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Posted on May 10, 2020 at 9:33 AM

Our second biannual 2020 supplement of The Right to Die includes many new legal developments.

It includes judicial cases, legislation, and news accounts of important legal proceedings that are not officially reported concerning end-of-life decision making. These include:

MAID. A ruling from a Massachusetts court that a physician would not violate the state’s involuntary manslaughter statute either by providing information and advice about medical aid-in-dying or by referring patients to physicians willing to provide it where it is legal.

MAID. A ruling from a New Jersey superior court that dismisses a constitutional challenge to the 2019 Medical Aid in Dying for the Terminally Ill Act. Further activity regarding the rights of both individual and institutional health care providers to assert conscience-based objections to medical aid-in-dying.

MAID. An update on the constitutional challenge to the California End of Life Option Act.

SCOPE OF PRACTICE. Legislation in New York, Virginia, and West Virginia that expands scope of practice laws, allowing physician assistants to sign DNR orders and both physician assistants and nurse practitioners to determine capacity for advance directives.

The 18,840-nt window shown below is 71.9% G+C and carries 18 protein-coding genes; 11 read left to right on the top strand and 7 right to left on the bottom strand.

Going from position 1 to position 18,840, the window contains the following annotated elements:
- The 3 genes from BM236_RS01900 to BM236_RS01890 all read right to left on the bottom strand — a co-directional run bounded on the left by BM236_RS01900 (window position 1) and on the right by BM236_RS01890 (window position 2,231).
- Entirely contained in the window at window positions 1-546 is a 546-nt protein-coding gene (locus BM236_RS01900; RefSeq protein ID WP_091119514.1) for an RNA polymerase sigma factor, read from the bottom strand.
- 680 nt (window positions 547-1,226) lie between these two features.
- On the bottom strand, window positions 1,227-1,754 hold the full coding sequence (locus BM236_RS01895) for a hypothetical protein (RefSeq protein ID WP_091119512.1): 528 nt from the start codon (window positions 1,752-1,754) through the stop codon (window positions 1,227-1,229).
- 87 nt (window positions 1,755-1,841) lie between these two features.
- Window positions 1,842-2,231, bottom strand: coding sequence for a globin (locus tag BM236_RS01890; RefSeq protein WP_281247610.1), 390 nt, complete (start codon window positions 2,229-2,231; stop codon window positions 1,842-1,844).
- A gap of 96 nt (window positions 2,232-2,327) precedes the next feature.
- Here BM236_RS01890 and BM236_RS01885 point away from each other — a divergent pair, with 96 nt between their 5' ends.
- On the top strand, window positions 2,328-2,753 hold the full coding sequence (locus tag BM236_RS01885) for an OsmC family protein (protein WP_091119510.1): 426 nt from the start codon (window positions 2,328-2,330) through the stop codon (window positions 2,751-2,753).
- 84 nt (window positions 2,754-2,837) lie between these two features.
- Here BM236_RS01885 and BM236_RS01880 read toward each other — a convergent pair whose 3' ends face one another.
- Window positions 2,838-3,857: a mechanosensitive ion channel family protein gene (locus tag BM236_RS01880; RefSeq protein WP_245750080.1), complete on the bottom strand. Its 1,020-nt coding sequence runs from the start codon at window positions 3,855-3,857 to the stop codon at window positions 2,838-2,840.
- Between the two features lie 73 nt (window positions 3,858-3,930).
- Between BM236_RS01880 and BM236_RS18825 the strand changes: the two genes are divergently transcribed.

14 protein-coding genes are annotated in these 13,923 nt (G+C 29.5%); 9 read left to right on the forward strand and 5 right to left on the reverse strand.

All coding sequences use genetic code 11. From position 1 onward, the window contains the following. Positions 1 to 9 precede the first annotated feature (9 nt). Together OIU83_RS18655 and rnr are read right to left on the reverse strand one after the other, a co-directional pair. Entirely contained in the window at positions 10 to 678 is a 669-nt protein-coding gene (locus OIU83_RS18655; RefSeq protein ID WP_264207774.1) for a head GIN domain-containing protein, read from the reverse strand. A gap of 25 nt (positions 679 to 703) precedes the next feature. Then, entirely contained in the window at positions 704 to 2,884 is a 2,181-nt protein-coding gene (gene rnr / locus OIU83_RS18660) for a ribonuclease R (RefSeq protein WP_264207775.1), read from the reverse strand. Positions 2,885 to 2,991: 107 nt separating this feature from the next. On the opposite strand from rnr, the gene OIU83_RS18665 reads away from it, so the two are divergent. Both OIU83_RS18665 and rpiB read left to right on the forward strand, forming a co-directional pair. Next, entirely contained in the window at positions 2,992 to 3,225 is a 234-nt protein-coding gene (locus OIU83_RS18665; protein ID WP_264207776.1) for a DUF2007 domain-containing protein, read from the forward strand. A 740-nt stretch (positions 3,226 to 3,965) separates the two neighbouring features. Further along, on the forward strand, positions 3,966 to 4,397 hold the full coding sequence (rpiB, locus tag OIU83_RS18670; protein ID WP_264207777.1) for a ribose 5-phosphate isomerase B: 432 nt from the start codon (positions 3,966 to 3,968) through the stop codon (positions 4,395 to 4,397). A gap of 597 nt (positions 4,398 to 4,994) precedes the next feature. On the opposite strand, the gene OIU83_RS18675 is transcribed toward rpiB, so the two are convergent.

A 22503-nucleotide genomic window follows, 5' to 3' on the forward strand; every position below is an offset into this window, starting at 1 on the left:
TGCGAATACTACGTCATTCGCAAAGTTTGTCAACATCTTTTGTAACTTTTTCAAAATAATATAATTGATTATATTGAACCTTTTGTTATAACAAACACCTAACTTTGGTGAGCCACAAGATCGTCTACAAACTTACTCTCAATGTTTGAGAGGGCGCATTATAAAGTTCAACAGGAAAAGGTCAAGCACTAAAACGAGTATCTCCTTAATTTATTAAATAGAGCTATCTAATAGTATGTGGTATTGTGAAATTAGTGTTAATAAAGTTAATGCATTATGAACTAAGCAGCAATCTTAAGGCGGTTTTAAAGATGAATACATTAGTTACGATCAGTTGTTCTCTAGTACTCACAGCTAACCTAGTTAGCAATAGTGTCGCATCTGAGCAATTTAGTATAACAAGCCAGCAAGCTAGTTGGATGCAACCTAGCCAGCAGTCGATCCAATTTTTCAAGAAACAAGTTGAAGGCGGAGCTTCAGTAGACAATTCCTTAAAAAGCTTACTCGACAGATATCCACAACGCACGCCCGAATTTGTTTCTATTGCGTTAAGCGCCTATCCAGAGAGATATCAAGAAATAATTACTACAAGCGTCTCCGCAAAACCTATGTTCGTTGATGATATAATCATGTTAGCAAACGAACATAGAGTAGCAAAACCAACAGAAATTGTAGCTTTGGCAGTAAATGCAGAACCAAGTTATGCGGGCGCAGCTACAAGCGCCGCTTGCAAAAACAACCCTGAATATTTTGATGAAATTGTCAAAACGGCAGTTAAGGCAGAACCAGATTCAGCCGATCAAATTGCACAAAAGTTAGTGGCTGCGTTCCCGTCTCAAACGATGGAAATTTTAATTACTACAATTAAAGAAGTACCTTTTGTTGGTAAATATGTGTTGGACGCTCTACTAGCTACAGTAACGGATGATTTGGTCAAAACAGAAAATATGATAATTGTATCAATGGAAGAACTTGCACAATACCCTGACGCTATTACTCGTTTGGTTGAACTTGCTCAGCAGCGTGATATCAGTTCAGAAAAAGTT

SUPPORTED DECISION MAKING. New legislation in Indiana, Nevada, and North Dakota authorizing supported decision making agreements as a less restrictive alternative to guardianship. Virginia forms a task force to study doing the same.

MEDICAL FUTILITY. “Simon’s Law” legislation in Idaho that constrains clinicians from withholding life-sustaining treatment from a minor without parental notification and consent. 

GUARDIANS. New Hampshire’s first reported precedential opinion about end-of-life decision making, concluding that guardians appointed for incompetent patients in that state have the power to make end-of-life decisions, including decisions to terminate life-sustaining treatment, without prior court approval.

GUARDIANS. Florida legislation that prohibits guardians from consenting to or obtaining a DNR order for a ward without court approval.

ACP. Legislation in New Jersey and West Virginia that mandates public education and professional training on palliative care and advance care planning.

POLST. California legislation that prohibits the consideration of an inmate’s POLST when preparing a petition requesting the appointment of a surrogate decision maker on behalf of an incapacitated, unrepresented inmate. 

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